Poll: Hillary Clinton’s Lead At 6 Percent In Wisconsin

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A new Emerson College poll shows Democratic presidential nominee Hillary Clinton is up six points over Republican nominee Donald Trump in Wisconsin.

Clinton pulled in 44.5 percent of the 700 likely Wisconsin general election voters surveyed from September 19-20 while Trump took 38.4 percent of the vote. Libertarian candidate Gary Johnson pulled in 11 percent to Green Party Jill Stein’s 2.1 percent. The poll showed that 4.1 percent of those surveyed said they still haven’t decided who they will choose. Those results have a 3.6 percent margin of error.

According to a polling summary:

Clinton and Trump are in a dead heat among Wisconsin Independents, with Clinton leading the billionaire by one point, 35% to 34%. Gary Johnson garners 22%, while 3% are voting for Stein and 6% are undecided. Johnson has picked up support from 42% of those who voted for John Kasich in Wisconsin’s GOP primary, and Clinton has picked up 24% of the Kasich vote. Trump has 22%.…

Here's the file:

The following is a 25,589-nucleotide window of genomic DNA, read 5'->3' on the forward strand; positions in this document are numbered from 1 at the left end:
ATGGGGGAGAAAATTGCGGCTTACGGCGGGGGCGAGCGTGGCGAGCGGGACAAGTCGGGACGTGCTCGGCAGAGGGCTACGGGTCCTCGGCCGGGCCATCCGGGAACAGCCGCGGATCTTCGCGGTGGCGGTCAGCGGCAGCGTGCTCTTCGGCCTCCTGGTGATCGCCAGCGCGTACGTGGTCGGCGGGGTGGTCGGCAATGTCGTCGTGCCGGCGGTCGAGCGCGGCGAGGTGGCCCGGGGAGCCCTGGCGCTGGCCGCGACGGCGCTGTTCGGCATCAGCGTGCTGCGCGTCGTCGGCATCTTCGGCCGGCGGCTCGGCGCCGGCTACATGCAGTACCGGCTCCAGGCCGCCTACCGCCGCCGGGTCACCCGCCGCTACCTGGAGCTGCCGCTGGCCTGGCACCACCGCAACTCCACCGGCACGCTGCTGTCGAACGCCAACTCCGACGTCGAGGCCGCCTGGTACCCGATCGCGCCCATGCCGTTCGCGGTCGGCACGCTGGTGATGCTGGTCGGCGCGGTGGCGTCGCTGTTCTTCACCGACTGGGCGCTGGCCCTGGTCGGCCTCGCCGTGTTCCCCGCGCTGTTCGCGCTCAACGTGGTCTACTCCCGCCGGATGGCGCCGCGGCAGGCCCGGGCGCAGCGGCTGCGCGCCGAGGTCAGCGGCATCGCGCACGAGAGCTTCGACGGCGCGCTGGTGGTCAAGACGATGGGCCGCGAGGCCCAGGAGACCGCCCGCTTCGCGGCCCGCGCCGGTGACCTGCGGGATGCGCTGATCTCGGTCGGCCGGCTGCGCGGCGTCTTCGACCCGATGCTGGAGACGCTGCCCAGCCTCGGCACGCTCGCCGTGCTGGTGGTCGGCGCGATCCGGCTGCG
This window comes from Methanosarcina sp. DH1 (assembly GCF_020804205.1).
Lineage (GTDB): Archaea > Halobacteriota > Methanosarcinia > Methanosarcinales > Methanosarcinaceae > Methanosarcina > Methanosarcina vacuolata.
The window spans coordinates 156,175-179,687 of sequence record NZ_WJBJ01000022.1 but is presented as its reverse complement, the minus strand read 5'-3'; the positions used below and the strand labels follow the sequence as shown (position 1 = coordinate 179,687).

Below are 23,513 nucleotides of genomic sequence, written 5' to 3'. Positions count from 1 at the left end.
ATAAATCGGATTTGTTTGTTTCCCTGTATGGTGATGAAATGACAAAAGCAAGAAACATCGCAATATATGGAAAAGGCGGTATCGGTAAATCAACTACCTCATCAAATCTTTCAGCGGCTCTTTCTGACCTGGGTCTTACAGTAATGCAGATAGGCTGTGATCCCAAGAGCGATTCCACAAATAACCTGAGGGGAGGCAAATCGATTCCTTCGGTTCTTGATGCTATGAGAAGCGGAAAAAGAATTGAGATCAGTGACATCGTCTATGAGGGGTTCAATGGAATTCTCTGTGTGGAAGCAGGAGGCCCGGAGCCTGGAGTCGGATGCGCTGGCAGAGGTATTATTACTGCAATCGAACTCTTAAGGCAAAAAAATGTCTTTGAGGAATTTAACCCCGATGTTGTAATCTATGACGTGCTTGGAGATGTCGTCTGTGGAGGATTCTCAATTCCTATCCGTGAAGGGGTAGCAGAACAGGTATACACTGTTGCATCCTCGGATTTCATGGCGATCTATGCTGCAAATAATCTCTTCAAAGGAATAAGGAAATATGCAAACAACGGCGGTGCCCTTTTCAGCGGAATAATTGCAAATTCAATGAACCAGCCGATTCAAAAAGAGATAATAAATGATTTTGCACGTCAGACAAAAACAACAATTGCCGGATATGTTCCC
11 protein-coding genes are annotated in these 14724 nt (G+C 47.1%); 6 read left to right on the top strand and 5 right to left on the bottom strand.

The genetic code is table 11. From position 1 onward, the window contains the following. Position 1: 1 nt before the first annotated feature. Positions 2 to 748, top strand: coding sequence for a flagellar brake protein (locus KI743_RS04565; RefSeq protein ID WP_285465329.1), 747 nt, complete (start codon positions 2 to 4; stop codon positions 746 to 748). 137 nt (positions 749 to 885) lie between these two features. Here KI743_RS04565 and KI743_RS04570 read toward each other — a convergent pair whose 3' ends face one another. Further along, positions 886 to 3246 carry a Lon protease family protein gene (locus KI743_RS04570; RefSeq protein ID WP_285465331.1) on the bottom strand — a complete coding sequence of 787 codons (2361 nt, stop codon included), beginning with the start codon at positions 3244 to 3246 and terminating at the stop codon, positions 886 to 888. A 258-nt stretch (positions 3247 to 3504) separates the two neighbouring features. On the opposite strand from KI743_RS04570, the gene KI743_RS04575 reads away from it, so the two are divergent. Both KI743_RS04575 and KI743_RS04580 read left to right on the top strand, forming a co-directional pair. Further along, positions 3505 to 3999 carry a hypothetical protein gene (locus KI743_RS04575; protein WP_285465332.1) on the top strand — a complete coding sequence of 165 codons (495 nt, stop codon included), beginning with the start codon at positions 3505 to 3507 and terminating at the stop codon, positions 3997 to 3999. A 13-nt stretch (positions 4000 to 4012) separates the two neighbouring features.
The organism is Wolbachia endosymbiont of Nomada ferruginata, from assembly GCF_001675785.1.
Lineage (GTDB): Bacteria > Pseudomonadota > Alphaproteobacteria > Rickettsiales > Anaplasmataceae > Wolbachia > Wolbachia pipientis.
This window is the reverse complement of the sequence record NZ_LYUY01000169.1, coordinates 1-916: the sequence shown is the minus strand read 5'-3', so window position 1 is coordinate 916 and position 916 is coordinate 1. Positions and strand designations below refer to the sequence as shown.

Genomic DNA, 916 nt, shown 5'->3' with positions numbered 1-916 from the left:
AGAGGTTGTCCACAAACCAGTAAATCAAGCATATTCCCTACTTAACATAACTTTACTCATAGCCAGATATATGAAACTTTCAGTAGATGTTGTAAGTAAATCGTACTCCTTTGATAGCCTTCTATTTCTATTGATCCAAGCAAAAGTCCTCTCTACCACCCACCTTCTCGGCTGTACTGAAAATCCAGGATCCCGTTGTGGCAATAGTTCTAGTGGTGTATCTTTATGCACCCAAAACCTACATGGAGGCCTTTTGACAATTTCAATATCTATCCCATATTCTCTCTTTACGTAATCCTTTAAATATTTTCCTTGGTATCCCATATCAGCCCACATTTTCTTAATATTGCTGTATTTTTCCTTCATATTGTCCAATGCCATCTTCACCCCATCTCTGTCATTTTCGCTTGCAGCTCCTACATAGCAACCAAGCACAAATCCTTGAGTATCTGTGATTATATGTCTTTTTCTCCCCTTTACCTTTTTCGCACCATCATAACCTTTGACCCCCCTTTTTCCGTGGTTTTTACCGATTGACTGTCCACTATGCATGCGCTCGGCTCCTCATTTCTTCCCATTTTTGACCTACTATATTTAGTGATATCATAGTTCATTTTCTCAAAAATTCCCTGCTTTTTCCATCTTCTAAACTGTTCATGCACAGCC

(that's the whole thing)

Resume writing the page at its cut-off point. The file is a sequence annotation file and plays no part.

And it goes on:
In Wisconsin, 62% of Sanders partisans plan to vote for Clinton, while 16% favor Johnson, and 11% prefer Trump.

In the poll, 37 percent of those surveyed were identified as Democrat, 32 percent as Republican and 31 percent as independent.

Both Trump and Clinton have high loyalty ratings, defined as “a large share of those who view a candidate favorably plan to vote for that person.” Trump pulls in an 84 percent loyalty rating among Wisconsin voters likely to vote in the November general election. Clinton pulls a 94 percent loyalty rating.

Clinton and Trump also saw low favorability in the state. Clinton’s unfavorable rating was 56/40 while Trump’s was 61/37.

Polling results were weighted by “weighted by 2012 election results, gender, age, political affiliation and region,” according to polling methodology.

A Marquette Law School Poll conducted September 15-18 showed Trump and Clinton in a statistical tie in Wisconsin. Among 677 likely Wisconsin voters, 44 percent supported Clinton and 42 percent went for Trump. That poll held a 4.4 percent margin of error making the difference a statistical tie.

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